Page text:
Inevitably Predator moves to a one man versus one alien climax, as Dutch has to learn new tricks and figure out how to outsmart and hunt down an expert hunter. The final 30 minutes are grand fun and perfectly suited to Schwarzenegger's talents, an almost wordless battle of wits, brutally intense and yet adhering to the rules of mutual respect among well-matched combatants.

McTiernan does not pull back on the gore, constructing Predator as an adult-only zone where gallons of blood and globs of guts soak the jungle floor. The level of violence is both barbarous and necessary to authentically strike fear into the otherwise unconquerable hearts of hardened veterans.

The supporting cast is colourful if not overly talented. Dutch's men are played by the likes of the imposing Bill Duke, future Governor of Minnesota Jesse Ventura, and screenwriter / director Shane Black of Lethal Weapon fame. McTiernan does an honest job of providing each of the men with a basic personality to elevate them past stock characterizations. And while the Predator takes no prisoners and says little, he is provided with the aura of an honourable warrior that would serve the species well in future sequels. Predator may not be an intellectual feast, but as action thrillers go, it has plenty of human and alien brawn to draw upon.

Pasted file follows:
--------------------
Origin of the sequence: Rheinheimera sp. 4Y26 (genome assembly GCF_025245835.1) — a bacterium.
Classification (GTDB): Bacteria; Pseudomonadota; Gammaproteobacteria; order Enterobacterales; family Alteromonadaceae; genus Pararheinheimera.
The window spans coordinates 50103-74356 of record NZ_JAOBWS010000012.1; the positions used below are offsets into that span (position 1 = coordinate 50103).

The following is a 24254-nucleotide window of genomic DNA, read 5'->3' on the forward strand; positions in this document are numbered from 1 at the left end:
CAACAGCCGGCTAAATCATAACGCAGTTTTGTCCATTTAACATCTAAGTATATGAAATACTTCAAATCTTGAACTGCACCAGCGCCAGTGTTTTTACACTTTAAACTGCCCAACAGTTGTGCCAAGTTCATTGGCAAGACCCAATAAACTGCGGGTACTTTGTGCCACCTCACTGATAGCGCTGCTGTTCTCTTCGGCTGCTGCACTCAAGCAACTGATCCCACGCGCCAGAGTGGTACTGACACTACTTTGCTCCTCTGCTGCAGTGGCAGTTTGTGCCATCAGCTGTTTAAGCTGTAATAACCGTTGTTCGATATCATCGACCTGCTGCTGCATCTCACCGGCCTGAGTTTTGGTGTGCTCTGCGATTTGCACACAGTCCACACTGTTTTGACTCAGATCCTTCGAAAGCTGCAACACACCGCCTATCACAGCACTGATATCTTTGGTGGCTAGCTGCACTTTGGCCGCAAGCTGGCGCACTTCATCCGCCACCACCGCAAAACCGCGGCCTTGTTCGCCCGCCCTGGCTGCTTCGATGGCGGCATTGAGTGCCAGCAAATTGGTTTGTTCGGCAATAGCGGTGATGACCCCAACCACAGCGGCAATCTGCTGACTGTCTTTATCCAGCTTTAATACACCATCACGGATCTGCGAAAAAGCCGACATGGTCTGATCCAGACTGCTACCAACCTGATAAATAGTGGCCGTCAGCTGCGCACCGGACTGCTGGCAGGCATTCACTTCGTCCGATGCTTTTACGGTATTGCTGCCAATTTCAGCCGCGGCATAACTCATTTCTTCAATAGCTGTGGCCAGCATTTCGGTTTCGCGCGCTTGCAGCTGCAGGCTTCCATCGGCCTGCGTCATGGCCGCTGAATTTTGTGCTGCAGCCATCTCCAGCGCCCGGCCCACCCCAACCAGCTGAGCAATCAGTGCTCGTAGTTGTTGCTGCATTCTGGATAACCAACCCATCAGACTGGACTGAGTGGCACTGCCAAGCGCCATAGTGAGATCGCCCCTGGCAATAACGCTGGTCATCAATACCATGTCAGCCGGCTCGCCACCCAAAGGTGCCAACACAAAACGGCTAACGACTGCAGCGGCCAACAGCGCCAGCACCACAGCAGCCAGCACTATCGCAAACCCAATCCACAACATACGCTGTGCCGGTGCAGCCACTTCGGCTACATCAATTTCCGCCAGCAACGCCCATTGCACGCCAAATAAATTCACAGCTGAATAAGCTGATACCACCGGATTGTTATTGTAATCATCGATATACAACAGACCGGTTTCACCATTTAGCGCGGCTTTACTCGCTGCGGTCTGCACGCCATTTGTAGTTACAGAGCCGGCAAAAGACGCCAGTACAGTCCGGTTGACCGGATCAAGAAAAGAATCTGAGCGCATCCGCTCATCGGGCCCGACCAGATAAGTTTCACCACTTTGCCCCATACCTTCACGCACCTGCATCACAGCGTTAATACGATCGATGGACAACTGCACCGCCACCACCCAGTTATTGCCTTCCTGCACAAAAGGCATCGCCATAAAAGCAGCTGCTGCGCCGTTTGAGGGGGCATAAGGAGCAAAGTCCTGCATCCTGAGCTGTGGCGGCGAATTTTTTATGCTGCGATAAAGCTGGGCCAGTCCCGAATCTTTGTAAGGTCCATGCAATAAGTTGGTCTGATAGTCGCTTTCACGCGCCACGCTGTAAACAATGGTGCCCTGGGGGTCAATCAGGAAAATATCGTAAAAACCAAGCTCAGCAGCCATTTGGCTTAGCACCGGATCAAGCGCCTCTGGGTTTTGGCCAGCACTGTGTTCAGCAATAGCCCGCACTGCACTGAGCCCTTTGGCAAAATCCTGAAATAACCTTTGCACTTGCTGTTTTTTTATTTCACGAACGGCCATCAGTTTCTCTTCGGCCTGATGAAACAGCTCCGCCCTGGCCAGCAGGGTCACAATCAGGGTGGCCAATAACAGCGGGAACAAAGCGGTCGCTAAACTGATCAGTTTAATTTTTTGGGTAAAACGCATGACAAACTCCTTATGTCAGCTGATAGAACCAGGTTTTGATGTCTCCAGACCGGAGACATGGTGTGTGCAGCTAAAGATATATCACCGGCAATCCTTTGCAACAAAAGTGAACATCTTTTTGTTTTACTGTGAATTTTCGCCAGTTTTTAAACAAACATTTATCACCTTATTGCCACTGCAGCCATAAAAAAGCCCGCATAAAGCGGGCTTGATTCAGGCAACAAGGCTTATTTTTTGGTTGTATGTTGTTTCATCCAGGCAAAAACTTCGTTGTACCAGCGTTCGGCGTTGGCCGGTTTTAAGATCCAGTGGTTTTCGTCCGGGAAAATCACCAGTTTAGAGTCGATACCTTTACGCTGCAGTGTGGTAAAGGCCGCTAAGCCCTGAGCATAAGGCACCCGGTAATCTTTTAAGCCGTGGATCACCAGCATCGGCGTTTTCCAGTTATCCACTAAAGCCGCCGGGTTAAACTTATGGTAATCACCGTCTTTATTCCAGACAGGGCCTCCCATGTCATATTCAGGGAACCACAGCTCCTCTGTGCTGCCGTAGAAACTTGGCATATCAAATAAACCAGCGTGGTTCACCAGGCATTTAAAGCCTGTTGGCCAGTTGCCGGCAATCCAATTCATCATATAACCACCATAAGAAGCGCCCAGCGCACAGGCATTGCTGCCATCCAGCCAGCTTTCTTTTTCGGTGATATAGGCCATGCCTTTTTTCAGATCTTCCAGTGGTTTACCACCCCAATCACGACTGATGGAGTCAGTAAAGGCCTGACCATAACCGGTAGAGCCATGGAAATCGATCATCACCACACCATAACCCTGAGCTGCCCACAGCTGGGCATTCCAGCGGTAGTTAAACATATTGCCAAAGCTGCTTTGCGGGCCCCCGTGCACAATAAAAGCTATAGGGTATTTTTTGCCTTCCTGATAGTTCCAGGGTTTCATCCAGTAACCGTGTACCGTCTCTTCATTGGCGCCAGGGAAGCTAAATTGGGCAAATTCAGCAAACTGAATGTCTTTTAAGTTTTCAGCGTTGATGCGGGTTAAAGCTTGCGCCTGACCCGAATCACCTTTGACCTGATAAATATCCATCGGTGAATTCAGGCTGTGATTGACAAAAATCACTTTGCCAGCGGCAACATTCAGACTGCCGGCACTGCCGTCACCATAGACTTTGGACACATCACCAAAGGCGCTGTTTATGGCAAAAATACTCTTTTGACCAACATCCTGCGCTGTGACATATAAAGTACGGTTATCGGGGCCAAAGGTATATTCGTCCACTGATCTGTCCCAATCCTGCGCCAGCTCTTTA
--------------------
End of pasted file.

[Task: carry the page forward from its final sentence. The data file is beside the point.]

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Friday, 26 April 2013

Movie Review: Dead Men Don't Wear Plaid (1982)


A film noir salute and satire, Dead Men Don't Wear Plaid has one trick up its sleeve but wears out its welcome relatively quickly. The splicing of clips from old classic movies into the film's narrative is only a modest success, and too often the story bends awkwardly to accommodate the next available fragment from the past.

Private detective Rigby Reardon (Steve Martin) is hired by the smouldering Juliet Forrest (Rachel Ward) to investigate the mysterious death of her father. A noted scientist and expert cheese maker, John Hay Forrest has apparently died in a car crash, but Juliet believes that he was murdered. Rigby is immediately smitten by Juliet and agrees to help.

His investigation involves interacting with characters played by Humphrey Bogart, Barbara Stanwyck, Ava Gardner and Burt Lancaster among many others from a host of classic noir films. The sleuthing leads Rigby to two lists of names labelled "Friends of Carlotta" and "Enemies of Carlotta", and an evil plot that is costing the lives of many. The mystery involves a cruise ship filled with passengers, a remote island, a new weapon of mass destruction, and remnants of the Nazi regime hoping to reclaim past glories.

Dead Men Don't Wear Plaid is more of an editing workshop than a serious movie. Inserting Martin into classic scenes from noir films including Double Indemnity, The Big Sleep, The Postman Always Rings Twice and Dark Passage maintains a decent amount of interest, but it's all unfortunately at the expense of any absorption in Dead Men Don't Wear Plaid itself. The movie settles into a series of virtual interactions with stars from the past, and on its own, generates no momentum.

A story that quickly reaches for the absurd and then purposefully strides towards the inane does not help. A smelly cheese-as-a-weapon narrative boorishly announces itself as a sacrificial lamb at the altar of the editing on display.